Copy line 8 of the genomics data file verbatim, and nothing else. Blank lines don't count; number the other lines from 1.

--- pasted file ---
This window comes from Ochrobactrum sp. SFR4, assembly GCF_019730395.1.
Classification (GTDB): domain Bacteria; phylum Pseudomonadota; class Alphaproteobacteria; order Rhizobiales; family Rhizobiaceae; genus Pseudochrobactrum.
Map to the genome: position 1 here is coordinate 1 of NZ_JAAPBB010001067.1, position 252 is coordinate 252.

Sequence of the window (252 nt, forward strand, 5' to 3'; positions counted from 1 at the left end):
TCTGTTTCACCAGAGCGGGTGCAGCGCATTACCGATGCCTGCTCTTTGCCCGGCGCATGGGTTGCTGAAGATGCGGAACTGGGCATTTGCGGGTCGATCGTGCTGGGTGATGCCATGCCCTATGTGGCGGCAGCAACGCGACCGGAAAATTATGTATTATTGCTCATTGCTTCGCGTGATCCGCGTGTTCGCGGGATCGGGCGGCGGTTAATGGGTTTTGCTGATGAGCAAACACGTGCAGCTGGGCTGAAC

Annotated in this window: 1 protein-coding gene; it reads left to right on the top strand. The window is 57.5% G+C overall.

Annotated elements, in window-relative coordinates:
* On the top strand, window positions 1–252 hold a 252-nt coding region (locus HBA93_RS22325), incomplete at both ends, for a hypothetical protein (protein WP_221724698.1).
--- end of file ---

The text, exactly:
* On the top strand, window positions 1–252 hold a 252-nt coding region (locus HBA93_RS22325), incomplete at both ends, for a hypothetical protein (protein WP_221724698.1).